Motoring to dock through the winding tributaries of the Ria Formosa wetlands was quite an adventure. We attracted no end of bemused looks from local fishermen as the boat jangled along with her loose rigging, hodgepodge paintwork and smashed portholes. Lifted out and expertly parked in her spot we began work, when one day, we saw a beautiful Chinese junk rig tacking towards us. Dropping anchor we watched as the owner, an older solo-sailor, made his way towards us. Stepping out of his rib he waved a friendly hello and wandered over to chat with Alexis. He introduced himself as Pete and as they spoke, a thoughtful look began to cross his face. He was certain he had seen the boat before and even met the original builders back in the 70s. Needing to dash off, he left us with instructions to look up “Jimmy Green Chandlery” and off he went. Filled with excitement by this new lead we followed it up. One email and three weeks later, we were standing together on deck with Mike and Carol Green, the original builders, who constructed her in 1975 in their hometown of Beer, England.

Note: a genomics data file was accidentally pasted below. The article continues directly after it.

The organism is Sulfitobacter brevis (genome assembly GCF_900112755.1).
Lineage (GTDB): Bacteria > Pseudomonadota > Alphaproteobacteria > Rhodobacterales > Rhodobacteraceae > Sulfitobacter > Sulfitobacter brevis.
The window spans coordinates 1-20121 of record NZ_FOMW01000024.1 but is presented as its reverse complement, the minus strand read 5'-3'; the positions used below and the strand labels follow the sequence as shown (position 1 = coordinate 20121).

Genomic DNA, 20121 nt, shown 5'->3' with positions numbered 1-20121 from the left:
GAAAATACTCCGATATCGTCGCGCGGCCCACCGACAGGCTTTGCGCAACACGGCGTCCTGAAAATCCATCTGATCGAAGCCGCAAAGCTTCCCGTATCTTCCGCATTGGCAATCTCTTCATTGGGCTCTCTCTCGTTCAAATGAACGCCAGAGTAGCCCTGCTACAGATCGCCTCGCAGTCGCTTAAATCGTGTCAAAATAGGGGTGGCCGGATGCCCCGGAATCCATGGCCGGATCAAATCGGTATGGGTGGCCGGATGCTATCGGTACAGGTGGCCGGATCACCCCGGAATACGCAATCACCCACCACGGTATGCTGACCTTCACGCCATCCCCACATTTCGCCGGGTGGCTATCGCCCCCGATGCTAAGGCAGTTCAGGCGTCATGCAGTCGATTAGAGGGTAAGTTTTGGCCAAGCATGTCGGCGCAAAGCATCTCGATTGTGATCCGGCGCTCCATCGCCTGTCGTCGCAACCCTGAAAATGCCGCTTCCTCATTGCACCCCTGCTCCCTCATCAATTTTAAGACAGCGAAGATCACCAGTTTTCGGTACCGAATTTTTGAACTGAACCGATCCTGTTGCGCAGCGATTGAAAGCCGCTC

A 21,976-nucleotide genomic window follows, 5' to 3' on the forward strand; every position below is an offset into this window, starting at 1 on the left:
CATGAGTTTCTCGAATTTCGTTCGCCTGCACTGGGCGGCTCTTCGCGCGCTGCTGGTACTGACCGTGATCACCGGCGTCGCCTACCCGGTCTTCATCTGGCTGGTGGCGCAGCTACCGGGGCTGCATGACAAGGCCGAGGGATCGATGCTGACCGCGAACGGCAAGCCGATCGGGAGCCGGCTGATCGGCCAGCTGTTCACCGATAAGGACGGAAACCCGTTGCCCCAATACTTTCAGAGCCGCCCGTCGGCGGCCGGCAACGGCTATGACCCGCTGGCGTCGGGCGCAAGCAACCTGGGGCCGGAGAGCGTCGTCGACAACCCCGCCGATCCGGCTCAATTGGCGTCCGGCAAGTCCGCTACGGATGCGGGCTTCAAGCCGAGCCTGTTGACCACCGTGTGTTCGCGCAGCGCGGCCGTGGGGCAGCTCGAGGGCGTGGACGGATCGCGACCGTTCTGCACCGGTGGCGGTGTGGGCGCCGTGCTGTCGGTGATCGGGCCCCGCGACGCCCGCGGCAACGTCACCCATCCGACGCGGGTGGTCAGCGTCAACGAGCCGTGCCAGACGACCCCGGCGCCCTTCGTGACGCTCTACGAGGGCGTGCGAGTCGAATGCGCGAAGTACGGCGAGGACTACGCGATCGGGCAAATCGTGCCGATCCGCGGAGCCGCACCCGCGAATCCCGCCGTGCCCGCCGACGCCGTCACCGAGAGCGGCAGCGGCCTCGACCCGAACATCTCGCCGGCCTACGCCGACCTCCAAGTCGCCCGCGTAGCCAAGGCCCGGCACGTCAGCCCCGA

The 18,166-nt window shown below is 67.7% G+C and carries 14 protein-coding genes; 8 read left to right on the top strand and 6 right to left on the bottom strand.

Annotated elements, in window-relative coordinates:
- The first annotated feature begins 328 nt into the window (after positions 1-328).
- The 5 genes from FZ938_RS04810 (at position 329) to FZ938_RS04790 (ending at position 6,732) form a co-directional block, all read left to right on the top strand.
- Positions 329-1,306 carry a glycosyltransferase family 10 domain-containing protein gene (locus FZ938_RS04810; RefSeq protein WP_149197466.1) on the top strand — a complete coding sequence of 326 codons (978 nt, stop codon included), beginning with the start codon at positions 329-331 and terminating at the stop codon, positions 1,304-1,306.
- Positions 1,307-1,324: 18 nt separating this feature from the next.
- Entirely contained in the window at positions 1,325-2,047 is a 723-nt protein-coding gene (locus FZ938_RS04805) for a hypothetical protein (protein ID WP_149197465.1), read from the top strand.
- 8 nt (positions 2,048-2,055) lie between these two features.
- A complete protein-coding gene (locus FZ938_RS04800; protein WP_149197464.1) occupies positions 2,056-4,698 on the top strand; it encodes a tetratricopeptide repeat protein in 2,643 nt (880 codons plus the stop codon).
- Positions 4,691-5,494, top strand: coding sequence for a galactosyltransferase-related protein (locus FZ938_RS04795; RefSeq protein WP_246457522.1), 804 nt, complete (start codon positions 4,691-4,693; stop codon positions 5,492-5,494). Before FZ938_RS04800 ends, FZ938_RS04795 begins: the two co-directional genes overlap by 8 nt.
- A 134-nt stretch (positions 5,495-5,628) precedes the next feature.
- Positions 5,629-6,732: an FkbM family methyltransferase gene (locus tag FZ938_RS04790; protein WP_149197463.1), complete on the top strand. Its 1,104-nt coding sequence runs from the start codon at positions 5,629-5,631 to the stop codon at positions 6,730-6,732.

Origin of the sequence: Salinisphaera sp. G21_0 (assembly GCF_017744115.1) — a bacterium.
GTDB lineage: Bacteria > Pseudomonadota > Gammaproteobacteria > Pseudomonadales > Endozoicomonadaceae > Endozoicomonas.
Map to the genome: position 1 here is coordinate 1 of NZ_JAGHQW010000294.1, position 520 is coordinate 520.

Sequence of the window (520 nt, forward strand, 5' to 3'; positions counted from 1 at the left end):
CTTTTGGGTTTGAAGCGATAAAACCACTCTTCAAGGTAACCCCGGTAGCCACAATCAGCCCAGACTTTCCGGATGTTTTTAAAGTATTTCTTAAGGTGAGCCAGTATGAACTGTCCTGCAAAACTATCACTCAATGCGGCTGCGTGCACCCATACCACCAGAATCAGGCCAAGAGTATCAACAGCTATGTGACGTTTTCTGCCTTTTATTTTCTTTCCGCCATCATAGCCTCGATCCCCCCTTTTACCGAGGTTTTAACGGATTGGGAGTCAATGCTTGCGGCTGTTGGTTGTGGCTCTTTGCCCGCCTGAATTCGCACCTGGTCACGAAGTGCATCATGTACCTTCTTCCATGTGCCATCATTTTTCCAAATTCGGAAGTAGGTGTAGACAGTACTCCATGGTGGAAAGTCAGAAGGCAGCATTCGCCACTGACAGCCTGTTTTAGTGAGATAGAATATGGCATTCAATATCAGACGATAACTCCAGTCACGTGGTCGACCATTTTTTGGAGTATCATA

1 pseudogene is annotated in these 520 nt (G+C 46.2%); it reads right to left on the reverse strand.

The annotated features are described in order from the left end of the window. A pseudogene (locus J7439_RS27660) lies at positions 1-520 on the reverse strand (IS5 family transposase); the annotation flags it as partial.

In our two days together they shared a beautiful history of the boat. Named after the lyrics of a Bob Dylan song ‘If dogs run free, then why can’t we?’ they built her in the spirit of adventure and seeking a freer way of life. They too partially built her on the beach, with the whole community coming out to help launch her. With no prior sailing experience, they learnt on the go and took her on a loop of the Atlantic where they visited far-flung places such as Senegal and the Caribbean. As they recalled beautiful details of the places they sailed and the things they saw, their eyes sparkled as if it was yesterday.